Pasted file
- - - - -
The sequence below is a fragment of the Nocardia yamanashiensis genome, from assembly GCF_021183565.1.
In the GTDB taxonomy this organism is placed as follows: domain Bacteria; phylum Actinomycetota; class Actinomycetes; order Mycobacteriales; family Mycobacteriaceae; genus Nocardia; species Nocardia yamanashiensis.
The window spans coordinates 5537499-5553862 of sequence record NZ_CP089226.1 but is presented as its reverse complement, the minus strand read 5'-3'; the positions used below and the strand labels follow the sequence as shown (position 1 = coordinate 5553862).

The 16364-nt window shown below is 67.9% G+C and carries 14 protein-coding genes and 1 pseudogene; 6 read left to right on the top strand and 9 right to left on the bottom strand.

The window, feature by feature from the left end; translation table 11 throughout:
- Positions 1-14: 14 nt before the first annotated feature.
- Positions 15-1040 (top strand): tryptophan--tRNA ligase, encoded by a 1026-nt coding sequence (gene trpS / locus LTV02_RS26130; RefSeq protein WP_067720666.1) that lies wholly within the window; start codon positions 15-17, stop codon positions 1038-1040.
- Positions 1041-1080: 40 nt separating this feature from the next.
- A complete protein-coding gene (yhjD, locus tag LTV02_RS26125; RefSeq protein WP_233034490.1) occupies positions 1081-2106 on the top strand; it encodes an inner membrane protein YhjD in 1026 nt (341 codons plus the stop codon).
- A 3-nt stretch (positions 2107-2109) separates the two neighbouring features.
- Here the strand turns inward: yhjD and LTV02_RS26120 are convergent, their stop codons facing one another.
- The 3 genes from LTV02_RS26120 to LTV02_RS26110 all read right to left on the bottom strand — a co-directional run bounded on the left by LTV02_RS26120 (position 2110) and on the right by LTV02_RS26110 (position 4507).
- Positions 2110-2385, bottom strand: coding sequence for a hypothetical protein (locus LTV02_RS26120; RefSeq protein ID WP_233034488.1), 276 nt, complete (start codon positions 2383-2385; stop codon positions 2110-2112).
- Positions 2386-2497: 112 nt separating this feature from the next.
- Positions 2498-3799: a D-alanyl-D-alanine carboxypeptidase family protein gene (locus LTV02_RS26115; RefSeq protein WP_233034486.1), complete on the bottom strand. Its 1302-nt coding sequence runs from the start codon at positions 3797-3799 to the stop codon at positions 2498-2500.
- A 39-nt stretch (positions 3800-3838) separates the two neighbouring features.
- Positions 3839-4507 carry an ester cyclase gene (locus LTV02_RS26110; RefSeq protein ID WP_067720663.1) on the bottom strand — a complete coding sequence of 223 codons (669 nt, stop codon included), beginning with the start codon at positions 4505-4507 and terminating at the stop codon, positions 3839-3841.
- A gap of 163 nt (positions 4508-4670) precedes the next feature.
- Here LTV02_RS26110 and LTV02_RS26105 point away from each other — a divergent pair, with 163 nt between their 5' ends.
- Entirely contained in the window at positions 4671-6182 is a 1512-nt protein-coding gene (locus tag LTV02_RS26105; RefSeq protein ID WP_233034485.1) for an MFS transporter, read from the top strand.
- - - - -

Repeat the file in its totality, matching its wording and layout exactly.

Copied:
The sequence below is a fragment of the Nocardia yamanashiensis genome, from assembly GCF_021183565.1.
In the GTDB taxonomy this organism is placed as follows: domain Bacteria; phylum Actinomycetota; class Actinomycetes; order Mycobacteriales; family Mycobacteriaceae; genus Nocardia; species Nocardia yamanashiensis.
The window spans coordinates 5537499-5553862 of sequence record NZ_CP089226.1 but is presented as its reverse complement, the minus strand read 5'-3'; the positions used below and the strand labels follow the sequence as shown (position 1 = coordinate 5553862).

The 16364-nt window shown below is 67.9% G+C and carries 14 protein-coding genes and 1 pseudogene; 6 read left to right on the top strand and 9 right to left on the bottom strand.

The window, feature by feature from the left end; translation table 11 throughout:
- Positions 1-14: 14 nt before the first annotated feature.
- Positions 15-1040 (top strand): tryptophan--tRNA ligase, encoded by a 1026-nt coding sequence (gene trpS / locus LTV02_RS26130; RefSeq protein WP_067720666.1) that lies wholly within the window; start codon positions 15-17, stop codon positions 1038-1040.
- Positions 1041-1080: 40 nt separating this feature from the next.
- A complete protein-coding gene (yhjD, locus tag LTV02_RS26125; RefSeq protein WP_233034490.1) occupies positions 1081-2106 on the top strand; it encodes an inner membrane protein YhjD in 1026 nt (341 codons plus the stop codon).
- A 3-nt stretch (positions 2107-2109) separates the two neighbouring features.
- Here the strand turns inward: yhjD and LTV02_RS26120 are convergent, their stop codons facing one another.
- The 3 genes from LTV02_RS26120 to LTV02_RS26110 all read right to left on the bottom strand — a co-directional run bounded on the left by LTV02_RS26120 (position 2110) and on the right by LTV02_RS26110 (position 4507).
- Positions 2110-2385, bottom strand: coding sequence for a hypothetical protein (locus LTV02_RS26120; RefSeq protein ID WP_233034488.1), 276 nt, complete (start codon positions 2383-2385; stop codon positions 2110-2112).
- Positions 2386-2497: 112 nt separating this feature from the next.
- Positions 2498-3799: a D-alanyl-D-alanine carboxypeptidase family protein gene (locus LTV02_RS26115; RefSeq protein WP_233034486.1), complete on the bottom strand. Its 1302-nt coding sequence runs from the start codon at positions 3797-3799 to the stop codon at positions 2498-2500.
- A 39-nt stretch (positions 3800-3838) separates the two neighbouring features.
- Positions 3839-4507 carry an ester cyclase gene (locus LTV02_RS26110; RefSeq protein ID WP_067720663.1) on the bottom strand — a complete coding sequence of 223 codons (669 nt, stop codon included), beginning with the start codon at positions 4505-4507 and terminating at the stop codon, positions 3839-3841.
- A gap of 163 nt (positions 4508-4670) precedes the next feature.
- Here LTV02_RS26110 and LTV02_RS26105 point away from each other — a divergent pair, with 163 nt between their 5' ends.
- Entirely contained in the window at positions 4671-6182 is a 1512-nt protein-coding gene (locus tag LTV02_RS26105; RefSeq protein ID WP_233034485.1) for an MFS transporter, read from the top strand.